"Channel 9 News: In The Beginning" was written by Allan White and was last updated in February 1999.
Although WCPO Television went on the air in 1949, the WCPO News Department did not come into being for another 10 years ... in the summer of 1959.
At that time, CEO Mort Watters contacted Al Schottelkotte and offered Al the job of organizing a WCPO-TV News Department and himself anchoring a daily television news broadcast.
Schottelkotte, then 33, was working at the Cincinnati Enquirer as a featured columnist. Al also had a radio job -- broadcasting a 15-minute 6 p.m. news program from WSAI-AM, with studios located in the old Hotel Sinton, at Fourth and Vine streets downtown (site of the present Provident Bank Tower).
WCPO Television for 10 years had been airing daily entertainment and feature film syndication programs, and had hired a few people to work towards news programming: Paula Jane Schultz, the "weather girl" who produced nightly "Paula Predicts"; Frank Jones, a still photographer who would become the Channel 9 chief news photographer, and Marvin Arth, a Cincinnati Times-Star editor.
In that summer of 1959, Scripps Howard owned and operated the Cincinnati Post, WCPO-AM radio, and WCPO Television, now an ABC-TV Network affiliate.
I was a reporter for the Cincinnati Post at the time, and on weekends did radio news for WCPO-AM. My friend Jack Fogarty was the news director for WCPO radio, and had asked me to help out during a manpower shortage.
WCPO radio operated a news broadcasting booth off the Cincinnati Post newsroom. (The Post was located in the former Times-Star building at 800 Broadway, now the Juvenile Court building). Fogarty broadcasted from the Post weekdays, but on weekends we did the news "up on the hill" from the WCPO transmitter and studio location for both radio and television, on Symmes Street.
It was on one of those weekend radio shifts, November 1959, that Schottelkotte approached me with the offer to join him on the TV news adventure. My wife and I discussed the unknowns, and decided to give it a one-year try. I was 35, with four children and a mortgage.
(How new was television? The first TV broadcast was at the 1939 New York World's Fair. In 1946, there were 12 TV stations nationwide; in 1948 there were 46 stations nationwide.)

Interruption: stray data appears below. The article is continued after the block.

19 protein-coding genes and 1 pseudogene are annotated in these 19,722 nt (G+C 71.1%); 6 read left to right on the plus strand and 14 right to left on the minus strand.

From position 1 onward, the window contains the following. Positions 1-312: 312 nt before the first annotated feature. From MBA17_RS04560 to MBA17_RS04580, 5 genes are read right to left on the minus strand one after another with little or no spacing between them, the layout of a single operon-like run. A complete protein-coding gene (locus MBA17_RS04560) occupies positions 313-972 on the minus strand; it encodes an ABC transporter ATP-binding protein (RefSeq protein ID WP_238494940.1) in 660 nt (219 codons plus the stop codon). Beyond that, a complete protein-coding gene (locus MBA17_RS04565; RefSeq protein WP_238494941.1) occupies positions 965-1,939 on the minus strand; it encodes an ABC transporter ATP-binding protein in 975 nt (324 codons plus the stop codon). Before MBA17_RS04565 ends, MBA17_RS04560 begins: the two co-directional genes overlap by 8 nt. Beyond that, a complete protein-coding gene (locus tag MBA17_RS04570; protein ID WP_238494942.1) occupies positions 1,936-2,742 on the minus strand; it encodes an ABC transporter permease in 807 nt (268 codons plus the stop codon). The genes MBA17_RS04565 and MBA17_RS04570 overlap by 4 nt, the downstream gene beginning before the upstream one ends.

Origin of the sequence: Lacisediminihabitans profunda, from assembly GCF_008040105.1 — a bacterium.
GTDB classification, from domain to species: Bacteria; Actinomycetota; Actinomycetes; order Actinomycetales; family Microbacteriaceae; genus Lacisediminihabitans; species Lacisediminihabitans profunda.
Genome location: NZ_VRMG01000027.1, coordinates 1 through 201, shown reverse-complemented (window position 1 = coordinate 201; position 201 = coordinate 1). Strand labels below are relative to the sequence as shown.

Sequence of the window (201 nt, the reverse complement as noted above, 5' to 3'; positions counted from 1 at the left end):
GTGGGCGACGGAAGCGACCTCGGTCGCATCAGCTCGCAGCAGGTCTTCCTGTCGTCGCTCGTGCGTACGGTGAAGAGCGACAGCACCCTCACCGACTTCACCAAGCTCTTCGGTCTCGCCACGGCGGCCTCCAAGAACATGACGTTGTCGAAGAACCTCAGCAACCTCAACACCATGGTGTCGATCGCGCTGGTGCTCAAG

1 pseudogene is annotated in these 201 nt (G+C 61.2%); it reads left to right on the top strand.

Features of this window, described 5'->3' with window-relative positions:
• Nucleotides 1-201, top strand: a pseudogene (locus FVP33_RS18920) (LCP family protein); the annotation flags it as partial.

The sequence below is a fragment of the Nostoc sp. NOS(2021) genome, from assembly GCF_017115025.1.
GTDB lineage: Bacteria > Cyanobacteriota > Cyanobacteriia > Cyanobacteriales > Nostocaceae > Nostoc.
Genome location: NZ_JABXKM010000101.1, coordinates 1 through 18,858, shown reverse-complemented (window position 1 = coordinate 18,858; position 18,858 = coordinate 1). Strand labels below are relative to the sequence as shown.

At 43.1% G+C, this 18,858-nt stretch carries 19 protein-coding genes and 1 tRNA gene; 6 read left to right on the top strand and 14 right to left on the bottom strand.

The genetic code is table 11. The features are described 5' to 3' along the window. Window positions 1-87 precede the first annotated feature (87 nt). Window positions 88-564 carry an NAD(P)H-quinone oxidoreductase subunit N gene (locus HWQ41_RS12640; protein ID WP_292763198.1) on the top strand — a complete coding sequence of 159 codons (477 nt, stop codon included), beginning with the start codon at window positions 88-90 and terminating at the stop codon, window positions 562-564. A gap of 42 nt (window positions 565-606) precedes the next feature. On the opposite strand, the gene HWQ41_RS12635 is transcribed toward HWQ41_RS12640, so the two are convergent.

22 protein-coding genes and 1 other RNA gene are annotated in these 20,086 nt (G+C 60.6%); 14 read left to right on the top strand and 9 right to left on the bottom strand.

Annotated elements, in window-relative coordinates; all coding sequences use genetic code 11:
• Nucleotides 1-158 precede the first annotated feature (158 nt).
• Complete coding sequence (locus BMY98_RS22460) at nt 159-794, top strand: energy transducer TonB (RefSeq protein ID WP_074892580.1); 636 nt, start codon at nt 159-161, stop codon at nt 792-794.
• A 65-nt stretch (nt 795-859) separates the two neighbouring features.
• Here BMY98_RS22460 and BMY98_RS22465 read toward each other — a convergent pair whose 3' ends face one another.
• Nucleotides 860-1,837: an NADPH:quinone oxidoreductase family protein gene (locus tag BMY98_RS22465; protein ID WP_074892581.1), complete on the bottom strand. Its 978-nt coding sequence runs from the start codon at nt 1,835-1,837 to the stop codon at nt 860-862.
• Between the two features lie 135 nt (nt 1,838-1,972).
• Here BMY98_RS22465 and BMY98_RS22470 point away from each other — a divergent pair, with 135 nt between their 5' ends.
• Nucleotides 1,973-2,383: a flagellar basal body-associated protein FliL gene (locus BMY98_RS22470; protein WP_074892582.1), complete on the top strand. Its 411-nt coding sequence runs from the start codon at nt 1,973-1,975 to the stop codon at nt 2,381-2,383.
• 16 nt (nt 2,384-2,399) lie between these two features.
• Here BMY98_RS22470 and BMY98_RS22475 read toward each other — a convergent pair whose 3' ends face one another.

When I signed on, Marvin Arth left. So, the WCPO-TV News Department was born: Al Schottelkotte, news director; Allan White, news editor (and staff); and Frank Jones, chief photographer.
Our first newsroom was one end of a trailer located in the parking lot of the WCPO studios on Symmes Street. But we were soon moved inside to share a small office with Al and Wanda Lewis, of the Uncle Al childrens' show.
Our equipment consisted of:
- Three typewriters
- One desk
- Two typewriter stands
- One telephone
- Three office chairs
- One 16-millimeter film projector
- One Auricon Pro600 sound film camera
- One Bolex silent film camera
- Several reams 8 1/2 x 11 white paper
- Two packs 8 1/2 x 11 carbon paper
We started with one 11 p.m. program of 15 minutes length.
None of us...Schottelkotte, Frank Jones nor myself knew anything about television production. We taught ourselves, learned as we went... 12-14 hours a day, 6 days a week. Schottelkotte continued working at the Enquirer, broadcasting his 6 p.m. radio news at WSAI, and then he came to WCPO-TV that evening, to help put together the news program that Frank Jones and I had accumulated that day.
Frank Jones' film camera shot 16 mm. negative film...negative film in the same sense as the negative film roll developed out of still cameras.
How was movie film processed? We had a small processing tank about the size of a large aquarium you would have at home. The news photographers mixed the chemicals, and were in charge of processing. Film rolls were 100 feet, 200 and 400 feet.
Processing a 100-foot roll of negative news film took 30-40 minutes. The processor contained a heated dryer compartment that worked most of the time. Sometimes, however, the film came out of the processor still wet...or at least very damp.
So, what did we do since we couldn't put wet film into the projector for viewing? There was a long hallway between the newsroom and the studio. Using masking tape, we would unroll the film and tape it to the wall...back and forth, and let the film hang there until dry.
Our newsroom had two film editing tables...a small film viewer in the center of the table, and spindles on each side of the table for winding the film back and forth through the lighted viewer.
Our scripted news items ran 15-20 seconds generally. The news film items were separated by opticals. Opticals were two second visual sprays, such as spinning circles or bulls-eyes, contracting or twisting 9's.
In the '60's and '70's, all film was in black and white negative. So how did it come out positive on your TV screen? The station's film projectors did it. The projectors contained a built-in system of changing the polarity to positive, as the film